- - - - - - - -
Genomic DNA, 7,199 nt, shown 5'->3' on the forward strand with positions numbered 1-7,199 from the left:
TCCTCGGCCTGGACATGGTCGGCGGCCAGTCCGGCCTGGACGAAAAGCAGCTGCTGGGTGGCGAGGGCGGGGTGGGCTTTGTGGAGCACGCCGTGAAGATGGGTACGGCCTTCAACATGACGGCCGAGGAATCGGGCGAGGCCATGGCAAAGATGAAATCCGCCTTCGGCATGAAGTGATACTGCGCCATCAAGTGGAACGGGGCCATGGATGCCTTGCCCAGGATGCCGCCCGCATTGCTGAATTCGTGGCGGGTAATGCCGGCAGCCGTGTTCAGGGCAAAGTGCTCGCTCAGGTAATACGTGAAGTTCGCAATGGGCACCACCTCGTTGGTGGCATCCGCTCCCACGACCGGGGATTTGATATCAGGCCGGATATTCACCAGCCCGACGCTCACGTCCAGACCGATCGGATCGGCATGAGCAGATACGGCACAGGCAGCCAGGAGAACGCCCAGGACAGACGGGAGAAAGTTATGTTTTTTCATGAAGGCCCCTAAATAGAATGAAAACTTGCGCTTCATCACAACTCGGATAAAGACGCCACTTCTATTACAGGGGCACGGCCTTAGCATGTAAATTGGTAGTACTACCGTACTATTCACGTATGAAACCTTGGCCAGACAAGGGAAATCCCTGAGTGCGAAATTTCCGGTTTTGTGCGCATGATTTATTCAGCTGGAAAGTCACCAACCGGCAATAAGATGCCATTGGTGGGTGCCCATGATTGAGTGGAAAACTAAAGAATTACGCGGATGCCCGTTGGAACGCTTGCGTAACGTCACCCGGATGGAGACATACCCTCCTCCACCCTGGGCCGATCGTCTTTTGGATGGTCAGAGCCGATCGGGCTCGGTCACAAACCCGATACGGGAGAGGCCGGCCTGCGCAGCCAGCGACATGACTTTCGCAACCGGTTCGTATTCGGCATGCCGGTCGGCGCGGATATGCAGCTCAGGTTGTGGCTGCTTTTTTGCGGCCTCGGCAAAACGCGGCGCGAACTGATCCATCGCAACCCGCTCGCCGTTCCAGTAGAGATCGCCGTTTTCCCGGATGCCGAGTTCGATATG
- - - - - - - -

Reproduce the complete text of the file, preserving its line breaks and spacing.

Genomic DNA, 7,199 nt, shown 5'->3' on the forward strand with positions numbered 1-7,199 from the left:
TCCTCGGCCTGGACATGGTCGGCGGCCAGTCCGGCCTGGACGAAAAGCAGCTGCTGGGTGGCGAGGGCGGGGTGGGCTTTGTGGAGCACGCCGTGAAGATGGGTACGGCCTTCAACATGACGGCCGAGGAATCGGGCGAGGCCATGGCAAAGATGAAATCCGCCTTCGGCATGAAGTGATACTGCGCCATCAAGTGGAACGGGGCCATGGATGCCTTGCCCAGGATGCCGCCCGCATTGCTGAATTCGTGGCGGGTAATGCCGGCAGCCGTGTTCAGGGCAAAGTGCTCGCTCAGGTAATACGTGAAGTTCGCAATGGGCACCACCTCGTTGGTGGCATCCGCTCCCACGACCGGGGATTTGATATCAGGCCGGATATTCACCAGCCCGACGCTCACGTCCAGACCGATCGGATCGGCATGAGCAGATACGGCACAGGCAGCCAGGAGAACGCCCAGGACAGACGGGAGAAAGTTATGTTTTTTCATGAAGGCCCCTAAATAGAATGAAAACTTGCGCTTCATCACAACTCGGATAAAGACGCCACTTCTATTACAGGGGCACGGCCTTAGCATGTAAATTGGTAGTACTACCGTACTATTCACGTATGAAACCTTGGCCAGACAAGGGAAATCCCTGAGTGCGAAATTTCCGGTTTTGTGCGCATGATTTATTCAGCTGGAAAGTCACCAACCGGCAATAAGATGCCATTGGTGGGTGCCCATGATTGAGTGGAAAACTAAAGAATTACGCGGATGCCCGTTGGAACGCTTGCGTAACGTCACCCGGATGGAGACATACCCTCCTCCACCCTGGGCCGATCGTCTTTTGGATGGTCAGAGCCGATCGGGCTCGGTCACAAACCCGATACGGGAGAGGCCGGCCTGCGCAGCCAGCGACATGACTTTCGCAACCGGTTCGTATTCGGCATGCCGGTCGGCGCGGATATGCAGCTCAGGTTGTGGCTGCTTTTTTGCGGCCTCGGCAAAACGCGGCGCGAACTGATCCATCGCAACCCGCTCGCCGTTCCAGTAGAGATCGCCGTTTTCCCGGATGCCGAGTTCGATATG